Global Material Handling System Integrators

Get the MOST from Your Workforce


If your process rates are unknown or outdated, a measurement study called MOST can determine the rates needed to maximize output.

Facility process time standards

Do you or any of your clients have processes or tasks where employees’ expected rates are unknown, based on averages, or quite frankly conjectured from guessing? Processes can range from warehouse receiving, put away, picking, packaging, value-added services, etc. to clerical office tasks. Rates may also be unknown or need re-evaluation because of new or different layouts, or process changes. If any of these situations are affecting your employee production rates, then you should consider MOST!

What is MOST?

Maynard Operation Sequence Technique (MOST) is a predetermined motion time system used to measure the manual movement of objects. MOST was developed with HP Maynard & Co. in 1974 and is a well-established, nationally recognized system.

The goal of MOST is to create engineered standards for the time it should take to perform tasks. It achieves its goal by focusing on the methods used to perform tasks, as opposed to time studies and averages. Every motion within a task is measured separately and assigned values that represent standard time measurement units, or TMU. One second equates to 27.8 TMU.

How does MOST work?

Every motion within a task receives a Sequence Model--a technical story of what is occurring during the motion. Key words utilized in the Sequence Models include “gain control (of the object) from (location)”, the placement motion, and the placement location. Through the aid of data cards, index values are assigned to each component of a Sequence Model based on the difficulty, distance, complexity, and repetition of the motion. All the index values from all of the Sequence Models for a given task are summed for a total TMU. The TMU is then converted into time, which will represent the standard time to complete the task. Often, time is added for allowances. These allowances are typically well-known consistent times, or measured, before being included in the standard time to complete a task.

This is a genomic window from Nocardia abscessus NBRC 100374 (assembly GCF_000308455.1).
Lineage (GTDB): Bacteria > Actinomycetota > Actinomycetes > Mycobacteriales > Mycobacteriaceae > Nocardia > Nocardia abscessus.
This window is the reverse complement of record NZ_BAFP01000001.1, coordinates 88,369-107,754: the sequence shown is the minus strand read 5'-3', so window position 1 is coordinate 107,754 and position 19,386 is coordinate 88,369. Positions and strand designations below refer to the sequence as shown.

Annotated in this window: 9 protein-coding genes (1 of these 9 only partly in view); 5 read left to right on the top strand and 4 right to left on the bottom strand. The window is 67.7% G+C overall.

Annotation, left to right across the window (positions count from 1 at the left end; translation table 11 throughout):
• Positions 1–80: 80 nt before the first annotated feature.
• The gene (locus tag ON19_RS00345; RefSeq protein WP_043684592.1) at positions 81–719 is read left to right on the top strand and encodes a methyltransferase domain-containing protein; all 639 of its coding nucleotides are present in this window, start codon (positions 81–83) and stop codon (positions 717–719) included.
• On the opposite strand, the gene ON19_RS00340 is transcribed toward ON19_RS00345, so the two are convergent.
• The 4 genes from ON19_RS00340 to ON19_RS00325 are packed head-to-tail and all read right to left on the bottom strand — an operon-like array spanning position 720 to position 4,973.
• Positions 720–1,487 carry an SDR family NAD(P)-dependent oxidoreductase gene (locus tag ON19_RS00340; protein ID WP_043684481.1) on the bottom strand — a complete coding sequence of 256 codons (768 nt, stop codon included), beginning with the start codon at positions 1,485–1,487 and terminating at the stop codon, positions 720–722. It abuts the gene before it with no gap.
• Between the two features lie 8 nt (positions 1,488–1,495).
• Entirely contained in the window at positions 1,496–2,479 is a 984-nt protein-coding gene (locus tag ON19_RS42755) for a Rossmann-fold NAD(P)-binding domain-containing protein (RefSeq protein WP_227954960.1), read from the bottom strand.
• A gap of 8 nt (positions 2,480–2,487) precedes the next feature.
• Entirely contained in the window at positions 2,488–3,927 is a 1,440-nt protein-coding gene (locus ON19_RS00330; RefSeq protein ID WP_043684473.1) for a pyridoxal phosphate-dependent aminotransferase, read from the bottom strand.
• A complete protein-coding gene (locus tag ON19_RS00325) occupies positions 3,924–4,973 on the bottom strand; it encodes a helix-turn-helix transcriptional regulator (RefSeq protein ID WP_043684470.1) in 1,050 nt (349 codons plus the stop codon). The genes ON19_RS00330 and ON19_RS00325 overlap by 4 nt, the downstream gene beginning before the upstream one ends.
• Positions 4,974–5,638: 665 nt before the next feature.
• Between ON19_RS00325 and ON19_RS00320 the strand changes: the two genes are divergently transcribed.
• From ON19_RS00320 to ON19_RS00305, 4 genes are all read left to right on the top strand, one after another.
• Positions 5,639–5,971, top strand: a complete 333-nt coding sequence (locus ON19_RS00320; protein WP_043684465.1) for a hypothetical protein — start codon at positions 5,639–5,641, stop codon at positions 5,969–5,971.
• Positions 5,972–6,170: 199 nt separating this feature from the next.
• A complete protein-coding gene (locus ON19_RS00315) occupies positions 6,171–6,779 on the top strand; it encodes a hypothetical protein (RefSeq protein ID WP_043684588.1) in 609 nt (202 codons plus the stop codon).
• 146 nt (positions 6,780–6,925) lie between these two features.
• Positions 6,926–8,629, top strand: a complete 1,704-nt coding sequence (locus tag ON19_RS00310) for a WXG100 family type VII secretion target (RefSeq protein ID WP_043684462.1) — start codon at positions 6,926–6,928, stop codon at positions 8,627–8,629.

MOST in action

Bastian Consulting performed a study for a client where MOST was utilized to measure picking rates. The client recently relocated its operation into a 150,000 square foot distribution center, with more than 55,000 square feet consisting of shelving storage for order fulfillment. Employees batch pick orders to carts as they are directed by voice technologies and walk the aisles of shelving. Orders are fulfilled by different processes based on the channel: direct-to-consumer or retail store fulfillment. The goal of the study was to validate the current picking rates, or recommend new rates, for the layout of the customer’s new distribution center.

Bastian Consulting’s study analyzed direct-to-consumer orders, direct-to-consumer single-line orders, and bulk retail orders. During the measuring phase of the study, we found there were two types of orders being fulfilled from the bulk retail processes--orders with many lines, but small quantities per line, and orders with fewer lines, but mostly full or almost full case quantities. The client was currently measuring both order types to the same hourly piece rate.

Bastian Consulting measured the order types independently and found the expected standard times varied greatly. The conclusion of the study yielded the standard time per pick for each respective order type, and converted it to hourly piece rates based on observed pieces per pick and pieces per order. Bastian Consulting’s final recommendations and the client’s current rates can be seen in the chart below.

Chart showing labor rates

In summary, if you or your clients need to develop new rates or update current rates for any reason; new building, updated layout, process changes, etc., consider using MOST.  If you have questions or would like assistance with this process, please contact our consulting team. We would be happy to help.

Author: Nathan Busch


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